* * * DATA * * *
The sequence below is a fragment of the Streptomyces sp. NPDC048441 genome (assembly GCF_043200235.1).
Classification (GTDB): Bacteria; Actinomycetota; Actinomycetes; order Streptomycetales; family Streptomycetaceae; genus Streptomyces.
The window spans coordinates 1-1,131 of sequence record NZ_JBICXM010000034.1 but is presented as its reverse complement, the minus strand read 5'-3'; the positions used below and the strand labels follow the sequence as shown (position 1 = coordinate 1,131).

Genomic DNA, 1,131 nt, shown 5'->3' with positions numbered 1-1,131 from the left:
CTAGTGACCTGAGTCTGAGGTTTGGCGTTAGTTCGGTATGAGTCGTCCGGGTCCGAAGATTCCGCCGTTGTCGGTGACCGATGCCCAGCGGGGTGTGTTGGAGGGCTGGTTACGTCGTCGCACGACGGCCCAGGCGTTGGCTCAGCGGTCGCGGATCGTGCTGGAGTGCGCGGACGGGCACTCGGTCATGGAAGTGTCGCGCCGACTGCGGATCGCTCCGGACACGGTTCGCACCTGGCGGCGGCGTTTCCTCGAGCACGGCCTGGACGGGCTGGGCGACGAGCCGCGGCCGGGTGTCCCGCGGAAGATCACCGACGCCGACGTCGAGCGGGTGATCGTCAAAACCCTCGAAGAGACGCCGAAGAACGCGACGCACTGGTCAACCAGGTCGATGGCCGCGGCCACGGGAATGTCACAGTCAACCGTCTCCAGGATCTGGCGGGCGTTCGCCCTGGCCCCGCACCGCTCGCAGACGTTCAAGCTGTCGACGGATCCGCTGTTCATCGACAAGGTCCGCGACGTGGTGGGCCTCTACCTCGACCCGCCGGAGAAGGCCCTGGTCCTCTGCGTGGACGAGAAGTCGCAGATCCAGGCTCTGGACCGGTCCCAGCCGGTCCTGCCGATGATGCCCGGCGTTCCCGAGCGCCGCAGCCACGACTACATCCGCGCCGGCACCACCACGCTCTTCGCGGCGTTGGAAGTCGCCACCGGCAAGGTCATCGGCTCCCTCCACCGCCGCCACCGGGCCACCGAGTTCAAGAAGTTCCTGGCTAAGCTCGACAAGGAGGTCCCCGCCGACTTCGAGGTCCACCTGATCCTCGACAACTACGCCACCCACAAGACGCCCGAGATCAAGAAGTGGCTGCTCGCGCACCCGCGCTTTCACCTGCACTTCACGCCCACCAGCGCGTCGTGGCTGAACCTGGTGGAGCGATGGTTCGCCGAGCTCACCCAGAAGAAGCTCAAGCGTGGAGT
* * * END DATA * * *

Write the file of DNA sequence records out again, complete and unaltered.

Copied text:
The sequence below is a fragment of the Streptomyces sp. NPDC048441 genome (assembly GCF_043200235.1).
Classification (GTDB): Bacteria; Actinomycetota; Actinomycetes; order Streptomycetales; family Streptomycetaceae; genus Streptomyces.
The window spans coordinates 1-1,131 of sequence record NZ_JBICXM010000034.1 but is presented as its reverse complement, the minus strand read 5'-3'; the positions used below and the strand labels follow the sequence as shown (position 1 = coordinate 1,131).

Genomic DNA, 1,131 nt, shown 5'->3' with positions numbered 1-1,131 from the left:
CTAGTGACCTGAGTCTGAGGTTTGGCGTTAGTTCGGTATGAGTCGTCCGGGTCCGAAGATTCCGCCGTTGTCGGTGACCGATGCCCAGCGGGGTGTGTTGGAGGGCTGGTTACGTCGTCGCACGACGGCCCAGGCGTTGGCTCAGCGGTCGCGGATCGTGCTGGAGTGCGCGGACGGGCACTCGGTCATGGAAGTGTCGCGCCGACTGCGGATCGCTCCGGACACGGTTCGCACCTGGCGGCGGCGTTTCCTCGAGCACGGCCTGGACGGGCTGGGCGACGAGCCGCGGCCGGGTGTCCCGCGGAAGATCACCGACGCCGACGTCGAGCGGGTGATCGTCAAAACCCTCGAAGAGACGCCGAAGAACGCGACGCACTGGTCAACCAGGTCGATGGCCGCGGCCACGGGAATGTCACAGTCAACCGTCTCCAGGATCTGGCGGGCGTTCGCCCTGGCCCCGCACCGCTCGCAGACGTTCAAGCTGTCGACGGATCCGCTGTTCATCGACAAGGTCCGCGACGTGGTGGGCCTCTACCTCGACCCGCCGGAGAAGGCCCTGGTCCTCTGCGTGGACGAGAAGTCGCAGATCCAGGCTCTGGACCGGTCCCAGCCGGTCCTGCCGATGATGCCCGGCGTTCCCGAGCGCCGCAGCCACGACTACATCCGCGCCGGCACCACCACGCTCTTCGCGGCGTTGGAAGTCGCCACCGGCAAGGTCATCGGCTCCCTCCACCGCCGCCACCGGGCCACCGAGTTCAAGAAGTTCCTGGCTAAGCTCGACAAGGAGGTCCCCGCCGACTTCGAGGTCCACCTGATCCTCGACAACTACGCCACCCACAAGACGCCCGAGATCAAGAAGTGGCTGCTCGCGCACCCGCGCTTTCACCTGCACTTCACGCCCACCAGCGCGTCGTGGCTGAACCTGGTGGAGCGATGGTTCGCCGAGCTCACCCAGAAGAAGCTCAAGCGTGGAGT